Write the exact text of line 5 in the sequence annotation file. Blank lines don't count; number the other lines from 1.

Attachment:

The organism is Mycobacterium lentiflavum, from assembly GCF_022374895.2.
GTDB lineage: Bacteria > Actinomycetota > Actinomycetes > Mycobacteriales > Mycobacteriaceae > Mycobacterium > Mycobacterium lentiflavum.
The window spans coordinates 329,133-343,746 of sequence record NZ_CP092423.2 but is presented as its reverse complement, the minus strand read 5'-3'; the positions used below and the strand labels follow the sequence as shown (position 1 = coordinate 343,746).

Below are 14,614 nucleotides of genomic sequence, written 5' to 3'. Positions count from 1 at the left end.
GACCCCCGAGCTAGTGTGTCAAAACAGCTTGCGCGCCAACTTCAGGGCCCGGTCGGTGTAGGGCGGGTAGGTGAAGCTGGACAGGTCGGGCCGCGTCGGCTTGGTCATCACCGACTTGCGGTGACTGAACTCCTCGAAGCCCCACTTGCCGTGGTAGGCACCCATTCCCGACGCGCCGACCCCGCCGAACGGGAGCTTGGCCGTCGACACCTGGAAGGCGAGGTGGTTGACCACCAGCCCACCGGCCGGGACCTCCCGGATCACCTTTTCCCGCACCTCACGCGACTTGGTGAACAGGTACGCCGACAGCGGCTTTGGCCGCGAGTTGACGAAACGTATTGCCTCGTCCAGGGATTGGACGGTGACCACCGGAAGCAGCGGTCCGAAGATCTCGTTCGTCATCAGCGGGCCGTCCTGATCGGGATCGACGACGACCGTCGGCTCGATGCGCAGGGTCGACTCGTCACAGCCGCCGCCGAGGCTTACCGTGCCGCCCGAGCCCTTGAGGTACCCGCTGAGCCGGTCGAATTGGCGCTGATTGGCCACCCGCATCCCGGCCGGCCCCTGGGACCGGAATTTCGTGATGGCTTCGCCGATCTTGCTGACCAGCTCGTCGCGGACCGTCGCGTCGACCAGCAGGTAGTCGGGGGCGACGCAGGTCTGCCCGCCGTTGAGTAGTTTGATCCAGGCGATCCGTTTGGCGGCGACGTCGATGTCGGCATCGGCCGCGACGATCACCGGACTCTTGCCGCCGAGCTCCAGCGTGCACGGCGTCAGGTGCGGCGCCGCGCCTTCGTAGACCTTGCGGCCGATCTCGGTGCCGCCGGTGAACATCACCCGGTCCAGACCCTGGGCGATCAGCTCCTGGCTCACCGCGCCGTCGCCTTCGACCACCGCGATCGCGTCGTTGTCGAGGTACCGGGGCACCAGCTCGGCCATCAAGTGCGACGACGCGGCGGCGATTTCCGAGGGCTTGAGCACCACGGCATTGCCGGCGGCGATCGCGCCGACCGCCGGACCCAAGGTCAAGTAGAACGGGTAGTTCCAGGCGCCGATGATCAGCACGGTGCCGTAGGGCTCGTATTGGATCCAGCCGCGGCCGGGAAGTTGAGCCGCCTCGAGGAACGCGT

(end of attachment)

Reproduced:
GACCCCCGAGCTAGTGTGTCAAAACAGCTTGCGCGCCAACTTCAGGGCCCGGTCGGTGTAGGGCGGGTAGGTGAAGCTGGACAGGTCGGGCCGCGTCGGCTTGGTCATCACCGACTTGCGGTGACTGAACTCCTCGAAGCCCCACTTGCCGTGGTAGGCACCCATTCCCGACGCGCCGACCCCGCCGAACGGGAGCTTGGCCGTCGACACCTGGAAGGCGAGGTGGTTGACCACCAGCCCACCGGCCGGGACCTCCCGGATCACCTTTTCCCGCACCTCACGCGACTTGGTGAACAGGTACGCCGACAGCGGCTTTGGCCGCGAGTTGACGAAACGTATTGCCTCGTCCAGGGATTGGACGGTGACCACCGGAAGCAGCGGTCCGAAGATCTCGTTCGTCATCAGCGGGCCGTCCTGATCGGGATCGACGACGACCGTCGGCTCGATGCGCAGGGTCGACTCGTCACAGCCGCCGCCGAGGCTTACCGTGCCGCCCGAGCCCTTGAGGTACCCGCTGAGCCGGTCGAATTGGCGCTGATTGGCCACCCGCATCCCGGCCGGCCCCTGGGACCGGAATTTCGTGATGGCTTCGCCGATCTTGCTGACCAGCTCGTCGCGGACCGTCGCGTCGACCAGCAGGTAGTCGGGGGCGACGCAGGTCTGCCCGCCGTTGAGTAGTTTGATCCAGGCGATCCGTTTGGCGGCGACGTCGATGTCGGCATCGGCCGCGACGATCACCGGACTCTTGCCGCCGAGCTCCAGCGTGCACGGCGTCAGGTGCGGCGCCGCGCCTTCGTAGACCTTGCGGCCGATCTCGGTGCCGCCGGTGAACATCACCCGGTCCAGACCCTGGGCGATCAGCTCCTGGCTCACCGCGCCGTCGCCTTCGACCACCGCGATCGCGTCGTTGTCGAGGTACCGGGGCACCAGCTCGGCCATCAAGTGCGACGACGCGGCGGCGATTTCCGAGGGCTTGAGCACCACGGCATTGCCGGCGGCGATCGCGCCGACCGCCGGACCCAAGGTCAAGTAGAACGGGTAGTTCCAGGCGCCGATGATCAGCACGGTGCCGTAGGGCTCGTATTGGATCCAGCCGCGGCCGGGAAGTTGAGCCGCCTCGAGGAACGCGT